Diseases
ENCORE

OPTIONS FOR CONTROLLING SECONDARY SCAB
(Dave Rosenberger, Hudson Valley Lab, Highland)

       Apple scab is now showing up on leaves in some orchards despite a relatively dry spring with ideal windows for fungicide applications.  When scab appears on leaves before or shortly after petal fall, fungicide programs should be adjusted immediately so as to protect developing fruitlets from secondary infections.  Unfortunately, it is no longer possible to suggest a single strategy that is appropriate for all orchards.  Decisions on how to fight
secondary scab are complicated by widespread but highly variable fungicide resistance problems and by increasing use of insecticides that must be applied with oil.  Following are considerations that may help growers select the best option for fighting secondary scab given the constraints of the orchards in question.

       Where the SI fungicides are still working and captan is an option (i.e., no oil is being applied), the best option is a combination of Nova at 5–6 oz/A plus Captan 80W at 3–5 lb/A (or the equivalent of another formulation).  Rubigan and Procure can be substituted for Nova so long as they are used at the high label rates.  These SI fungicides penetrate leaves, arrest scab development, and shut down spore production at the same time that captan in the combination provides formidable protection against fruit infection.  In states other than New York where Indar and Inspire Super are registered, these products might also be effective for fighting secondary scab, but I have less experience with them and cannot vouch for their ability to suppress scab in established lesions.  Where captan is not an option because of the need for oil in the spray mix, then mancozeb can be substituted for captan in this mixture without much loss of activity.

       Where the SI fungicides are no longer effective, or where their activity is suspect, the best option is a combination of dodine (Syllit) plus captan IF dodine is still effective for the orchards in question.  In my opinion, dodine should never be applied alone because dodine resistance is widespread and often unpredictable due to lack of a complete orchard history.  Where dodine is effective, it will shut down scab almost as well as the SI fungicides.  Including captan (or mancozeb or Flint or Sovran) with dodine will ensure that scab will not go completely unchecked in orchards where dodine resistance may be present but not recognized.  Where Syllit is used to arrest secondary scab, it should be applied at no less than 3 pt/A.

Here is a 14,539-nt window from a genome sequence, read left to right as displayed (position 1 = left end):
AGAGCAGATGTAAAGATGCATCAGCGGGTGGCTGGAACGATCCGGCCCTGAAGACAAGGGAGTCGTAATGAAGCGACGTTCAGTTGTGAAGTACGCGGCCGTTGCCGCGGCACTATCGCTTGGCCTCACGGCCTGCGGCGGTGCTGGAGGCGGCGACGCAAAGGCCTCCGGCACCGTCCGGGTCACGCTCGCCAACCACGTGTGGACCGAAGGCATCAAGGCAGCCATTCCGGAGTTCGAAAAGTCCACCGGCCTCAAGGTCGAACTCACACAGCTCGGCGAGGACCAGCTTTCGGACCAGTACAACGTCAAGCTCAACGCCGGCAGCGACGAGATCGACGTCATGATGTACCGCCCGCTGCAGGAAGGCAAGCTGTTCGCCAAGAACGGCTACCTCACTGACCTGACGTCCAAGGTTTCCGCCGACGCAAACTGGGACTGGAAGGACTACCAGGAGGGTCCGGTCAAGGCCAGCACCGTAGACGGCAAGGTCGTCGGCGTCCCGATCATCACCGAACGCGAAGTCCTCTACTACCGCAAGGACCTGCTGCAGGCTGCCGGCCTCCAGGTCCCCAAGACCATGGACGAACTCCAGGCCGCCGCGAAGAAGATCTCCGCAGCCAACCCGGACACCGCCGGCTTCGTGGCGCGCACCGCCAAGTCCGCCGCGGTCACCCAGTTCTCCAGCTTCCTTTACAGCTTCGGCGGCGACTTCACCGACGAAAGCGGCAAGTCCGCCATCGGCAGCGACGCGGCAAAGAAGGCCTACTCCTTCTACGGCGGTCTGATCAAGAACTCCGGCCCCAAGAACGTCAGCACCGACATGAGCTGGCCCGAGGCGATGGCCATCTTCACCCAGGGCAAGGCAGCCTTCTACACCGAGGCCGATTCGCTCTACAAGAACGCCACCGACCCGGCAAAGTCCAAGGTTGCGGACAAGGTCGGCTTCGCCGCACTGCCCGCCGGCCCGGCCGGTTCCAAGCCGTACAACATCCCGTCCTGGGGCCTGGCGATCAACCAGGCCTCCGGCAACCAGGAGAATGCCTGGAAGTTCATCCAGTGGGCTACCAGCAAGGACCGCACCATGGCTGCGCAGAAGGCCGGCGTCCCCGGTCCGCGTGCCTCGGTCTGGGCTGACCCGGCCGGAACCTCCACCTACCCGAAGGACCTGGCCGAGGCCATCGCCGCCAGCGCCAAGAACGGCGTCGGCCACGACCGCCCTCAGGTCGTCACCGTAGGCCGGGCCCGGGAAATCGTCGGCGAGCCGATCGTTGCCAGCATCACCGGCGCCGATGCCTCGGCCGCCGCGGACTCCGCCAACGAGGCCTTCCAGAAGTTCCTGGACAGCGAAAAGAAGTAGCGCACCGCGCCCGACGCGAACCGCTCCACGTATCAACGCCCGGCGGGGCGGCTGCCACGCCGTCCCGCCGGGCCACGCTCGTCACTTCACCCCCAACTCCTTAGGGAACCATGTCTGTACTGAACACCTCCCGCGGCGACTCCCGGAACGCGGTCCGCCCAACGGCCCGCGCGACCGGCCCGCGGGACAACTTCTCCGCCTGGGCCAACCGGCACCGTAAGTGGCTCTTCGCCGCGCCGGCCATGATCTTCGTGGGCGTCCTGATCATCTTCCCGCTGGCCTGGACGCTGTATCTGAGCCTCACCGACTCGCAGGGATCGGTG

Where fungicide resistance to both SI fungicides and dodine is present or suspected, Flint or Sovran can be used in back-to-back sprays in combinations with mancozeb or captan.  Flint and Sovran are much less effective than dodine and the SIs for suppressing scab growth in established lesions, but they reduce spore production and thereby reduce infection "pressure" in the orchard.  They provide the most benefit when applied as soon as symptoms appear and BEFORE conidia from primary lesions have a chance to cause secondary infections.  Because these fungicides have such reduced activity against established scab lesions (compared with dodine and the SIs), they will perform better when combined with captan as compared with combinations with mancozeb.  For postbloom applications, mancozeb rates are limited to 3 lb/A, which is equivalent to only about 3 lb/A of Captan 50W or 30 oz/A of Captan 80W.  These rates are not adequate for fully protecting fruit against the onslaught of millions of scab conidia.  Thus, growers facing a scab outbreak in orchards where dodine and the SI fungicides are not working should probably choose captan (either alone on in combinations) as their primary defense against scab, even if that means that insecticide and miticide choices are limited due to the inability to apply oil.  This is especially true for cultivars such as McIntosh that are highly susceptible to scab.